Bed & Breakfast Availability

Bed and breakfast availability
Forres b&b, guesthouse and hotel accommodation

Forres in Moray

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Visit Forres and the surrounding villages and stay in bed & breakfast accommodation:

Forres, Moray, is a small burgh of great antiquity standing to the right of the River Findhorn near where it enters Findhorn Bay, and justifiably prides itself on its sheltered situation and its reputation for healthy invigorating air. King Duncan held court at Forres, and it was on their way there that Macbeth and Banquo met on the “blasted heath” the “weird sisters” three of the witches for whom Forres was notorious. This tradition has, of course, been used by Shakespeare in Macbeth. The place where this meeting is believed to have occurred is near the boundary with Nairn and is called Hardmain or “Macbeth's Hill”. It is now no longer “blasted” but cultivated and wooded. The importance of Forres declined after the foundation of the Bishopric at the Diocese of Elgin. Various writers have claimed that Forres was a Roman station and was the mysterious Vans mentioned by Ptolemy.

On an elevated platform at the West end of the High Street once stood the long-vanished castle. its site is marked by a tall granite obelisk erected in 1857 in memory of Dr Thomson, who died in the Crimean War through his heroic efforts to help the wounded. Though well known in Forres, he was not a native. He came from Cromarty, but the council there refused his monument. Forres was more perceptive and generous. It is worth pointing out to the visitor that the remnants on this hill are not of the ancient royal castle, but of a house started in the early 18th century. Forres House, at the East end of the public park, houses a library. To the South East of the town is Cluny Hill, the highest summit, crowned by an octagonal 70-ft tower erected in 1806 as a monument to Lord Nelson. There is a magnificent view from the top, which is reached by a spiral stair. The Cluny Hills Hydropathic Establishment on the South side was one of the oldest in Scotland.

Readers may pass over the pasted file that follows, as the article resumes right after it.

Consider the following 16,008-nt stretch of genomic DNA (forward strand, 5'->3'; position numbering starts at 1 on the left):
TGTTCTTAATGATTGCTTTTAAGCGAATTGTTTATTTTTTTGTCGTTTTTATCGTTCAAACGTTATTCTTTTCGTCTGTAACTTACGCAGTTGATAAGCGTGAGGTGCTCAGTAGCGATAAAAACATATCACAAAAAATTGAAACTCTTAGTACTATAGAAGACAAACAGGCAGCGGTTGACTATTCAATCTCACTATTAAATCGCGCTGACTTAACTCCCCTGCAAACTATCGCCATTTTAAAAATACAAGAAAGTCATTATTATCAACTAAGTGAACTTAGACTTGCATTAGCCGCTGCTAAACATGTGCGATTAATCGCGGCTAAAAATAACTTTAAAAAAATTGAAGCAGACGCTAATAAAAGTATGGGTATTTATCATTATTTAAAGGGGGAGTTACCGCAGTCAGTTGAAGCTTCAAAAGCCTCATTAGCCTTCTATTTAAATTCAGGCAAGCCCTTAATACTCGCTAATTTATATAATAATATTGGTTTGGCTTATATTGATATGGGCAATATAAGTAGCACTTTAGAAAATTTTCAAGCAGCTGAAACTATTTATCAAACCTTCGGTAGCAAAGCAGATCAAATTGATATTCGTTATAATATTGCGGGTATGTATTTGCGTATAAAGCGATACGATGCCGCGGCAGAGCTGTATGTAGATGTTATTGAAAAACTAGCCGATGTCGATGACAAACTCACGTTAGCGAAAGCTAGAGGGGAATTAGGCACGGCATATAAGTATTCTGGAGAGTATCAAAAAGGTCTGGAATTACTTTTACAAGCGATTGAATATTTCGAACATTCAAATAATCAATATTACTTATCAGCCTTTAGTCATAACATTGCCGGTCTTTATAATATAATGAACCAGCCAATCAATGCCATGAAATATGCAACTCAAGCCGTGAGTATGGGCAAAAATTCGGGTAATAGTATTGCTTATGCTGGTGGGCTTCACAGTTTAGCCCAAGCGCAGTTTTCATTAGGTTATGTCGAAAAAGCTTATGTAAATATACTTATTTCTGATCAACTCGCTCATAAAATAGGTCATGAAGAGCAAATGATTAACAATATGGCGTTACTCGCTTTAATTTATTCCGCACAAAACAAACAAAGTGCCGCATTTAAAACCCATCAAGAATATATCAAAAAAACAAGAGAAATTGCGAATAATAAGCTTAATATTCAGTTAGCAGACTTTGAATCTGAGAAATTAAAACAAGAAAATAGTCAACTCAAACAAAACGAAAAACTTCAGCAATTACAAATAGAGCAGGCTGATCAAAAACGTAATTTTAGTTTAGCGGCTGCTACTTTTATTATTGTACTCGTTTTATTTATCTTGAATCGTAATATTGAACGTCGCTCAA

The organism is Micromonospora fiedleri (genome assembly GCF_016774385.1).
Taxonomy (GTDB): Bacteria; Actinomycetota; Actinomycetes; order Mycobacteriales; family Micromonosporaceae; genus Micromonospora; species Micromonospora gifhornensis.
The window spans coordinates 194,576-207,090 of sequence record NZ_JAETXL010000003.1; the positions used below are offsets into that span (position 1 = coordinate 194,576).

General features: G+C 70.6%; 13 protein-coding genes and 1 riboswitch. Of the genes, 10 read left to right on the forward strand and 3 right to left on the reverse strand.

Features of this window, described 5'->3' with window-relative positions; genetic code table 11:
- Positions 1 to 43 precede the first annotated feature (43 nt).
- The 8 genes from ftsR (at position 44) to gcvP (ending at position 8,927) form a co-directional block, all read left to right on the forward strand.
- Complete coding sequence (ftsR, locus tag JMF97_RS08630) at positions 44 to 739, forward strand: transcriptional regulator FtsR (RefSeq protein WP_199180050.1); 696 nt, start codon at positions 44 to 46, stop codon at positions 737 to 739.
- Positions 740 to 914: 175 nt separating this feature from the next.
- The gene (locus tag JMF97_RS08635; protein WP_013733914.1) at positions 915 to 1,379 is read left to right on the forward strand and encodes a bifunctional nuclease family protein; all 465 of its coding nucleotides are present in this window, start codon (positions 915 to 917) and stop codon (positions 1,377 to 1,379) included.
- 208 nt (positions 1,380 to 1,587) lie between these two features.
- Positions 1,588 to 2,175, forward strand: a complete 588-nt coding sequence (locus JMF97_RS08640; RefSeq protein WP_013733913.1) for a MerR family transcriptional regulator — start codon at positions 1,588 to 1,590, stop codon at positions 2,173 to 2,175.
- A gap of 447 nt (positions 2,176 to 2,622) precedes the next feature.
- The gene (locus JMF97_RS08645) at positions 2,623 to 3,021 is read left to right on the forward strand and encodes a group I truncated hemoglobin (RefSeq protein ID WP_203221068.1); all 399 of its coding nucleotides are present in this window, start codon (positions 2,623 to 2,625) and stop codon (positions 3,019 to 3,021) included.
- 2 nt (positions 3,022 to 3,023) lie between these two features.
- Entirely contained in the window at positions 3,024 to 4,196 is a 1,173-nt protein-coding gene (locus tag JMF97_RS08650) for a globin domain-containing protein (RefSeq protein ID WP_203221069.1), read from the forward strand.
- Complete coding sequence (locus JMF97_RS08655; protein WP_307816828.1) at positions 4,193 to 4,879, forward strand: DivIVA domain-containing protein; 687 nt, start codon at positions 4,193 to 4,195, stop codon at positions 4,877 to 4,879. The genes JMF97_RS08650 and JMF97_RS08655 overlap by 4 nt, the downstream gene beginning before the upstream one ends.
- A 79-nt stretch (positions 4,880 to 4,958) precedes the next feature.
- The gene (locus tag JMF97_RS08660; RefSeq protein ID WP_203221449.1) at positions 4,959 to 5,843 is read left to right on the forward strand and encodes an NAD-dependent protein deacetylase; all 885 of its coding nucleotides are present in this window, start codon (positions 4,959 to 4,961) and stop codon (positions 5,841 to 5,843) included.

At the East end of the town is the famous Sueno's Stone, 23 ft high and an Ancient Monument, one of the most remarkable early sculptured works in Scotland. Made from sandstone, it has a tall cross on one side, accompanied by elaborate figure sculptures at the base; on the other side are carved groups of figures of warriors. Possibly it commemorates a victory of Sweyn, son of Harald, over Malcolm II in 1008. In 1813 eight human skeletons were found near the pillar. Nearby to the East is the granite Witches' Stone, the remaining one of three stones traditionally marking the place where three witches, accused of plotting the death of King Duffus, were put to death. The story is that the witches were found melting a wax image of the King. They were each placed in a barrel on top of Cluny Hill and set rolling. Where they stopped the barrels with the witches inside were burnt, and the stones set up. The one that remains was at one time broken up for building, but was replaced and held together with iron bands.

The scenery on the River Findhorn to the South of Forres is of exceptional beauty. The Grantown road is followed to Sluie. From here walkers can go along the river gorge, eventually passing Logic House. The road is rejoined near Relugas House. Shortly farther on, a path leads to the famous Randolph's Leap, with striking views on all sides. The road continues back on the West side of the River Findhorn through the Darnaway Forest, which surrounds Darnaway Castle, an imposing castellated structure built in 1810, with the 15th-century Earl Randolph's Hall incorporated at the rear. This is a banqueting-hall, 90 by 35 ft and with an arched oaken roof. Queen Mary held court here in 1564. It was often visited by James IV, who gave it to his mistress, Lady Janet Kennedy. It is the seat of the earls of Moray. The hall has a gruesome portrait of the “Bonny Earl” gashed with wounds. From the main road nearby is an extensive view northwards across the Moray Firth to Morven and Caithness.

Nearby towns: Burghead, Elgin, Grantown-on-Spey, Lossiemouth, Nairn

Nearby villages: Alves, Cummingston, Dallas, Duffus, Dyke, Findhorn, Hopeman, Kinloss, Rafford

Have you decided to visit Forres or the surrounding villages? Please look above for somewhere to stay in:

  • a Forres bed and breakfast (a Forres B&B or Forres b and b)
  • a Forres guesthouse
  • a Forres hotel (or motel)
  • a Forres self-catering establishment, or
  • other Forres accommodation

Accommodation in Forres:

Find availability in a Forres bed and breakfast, also known as B&B or b and b, guesthouse, small hotel, self-catering or other accommodation.